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Florida News

Hospital ICU Beds Fill as Delta Variant Spreads

ICU capabilities vary not only from hospital to hospital, but also from region to region. Some parts of the country have far more critical care beds by population than others.
Ryan McVay
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ICU beds are filling up in Florida.

Staffing shortages continue to remain a concern for Florida hospitals, as nearly 94% of the state’s adult intensive-care unit beds are occupied, data posted Tuesday by the U.S. Department of Health and Human Services show.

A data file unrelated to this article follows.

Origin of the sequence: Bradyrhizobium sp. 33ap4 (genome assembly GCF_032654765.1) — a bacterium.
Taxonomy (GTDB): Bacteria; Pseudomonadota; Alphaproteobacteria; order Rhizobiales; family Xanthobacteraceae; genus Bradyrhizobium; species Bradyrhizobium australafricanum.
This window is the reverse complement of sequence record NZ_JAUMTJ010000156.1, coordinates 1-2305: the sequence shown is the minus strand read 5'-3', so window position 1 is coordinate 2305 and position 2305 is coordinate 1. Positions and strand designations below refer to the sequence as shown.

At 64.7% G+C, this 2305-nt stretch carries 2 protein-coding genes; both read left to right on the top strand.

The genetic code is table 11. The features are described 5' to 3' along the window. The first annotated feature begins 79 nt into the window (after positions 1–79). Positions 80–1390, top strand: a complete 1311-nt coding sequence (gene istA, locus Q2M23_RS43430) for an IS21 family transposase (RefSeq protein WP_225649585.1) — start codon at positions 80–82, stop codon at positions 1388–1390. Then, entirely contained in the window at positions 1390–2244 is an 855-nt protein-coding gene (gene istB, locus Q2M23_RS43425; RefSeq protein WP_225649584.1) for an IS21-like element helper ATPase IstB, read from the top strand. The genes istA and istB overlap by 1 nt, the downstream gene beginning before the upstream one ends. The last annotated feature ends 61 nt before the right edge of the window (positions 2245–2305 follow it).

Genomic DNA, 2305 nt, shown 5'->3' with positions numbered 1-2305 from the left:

Forty-seven hospitals across the state reported having critical staffing shortages, and 59 hospitals reported anticipating critical staffing shortages by the end of the week. The staffing shortages and occupied ICU beds are driven by an increase in hospitalizations caused by the rampant spread of the delta variant of the coronavirus. Hospitals reported that 17,088 patients were hospitalized with COVID-19, including 79 pediatric patients and 2,121 adult patients who were hospitalized Monday with confirmed or suspected COVID-19 infections.

Gov. Ron DeSantis has been opening state-supported monoclonal antibody treatment centers for people who have tested positive for COVID-19. DeSantis contends that the treatments, which give a boost to people’s immune systems, will help take pressure off hospitals. Meanwhile, the state’s largest physician and hospital associations have joined forces in creating public service announcements that encourage residents to get vaccinated.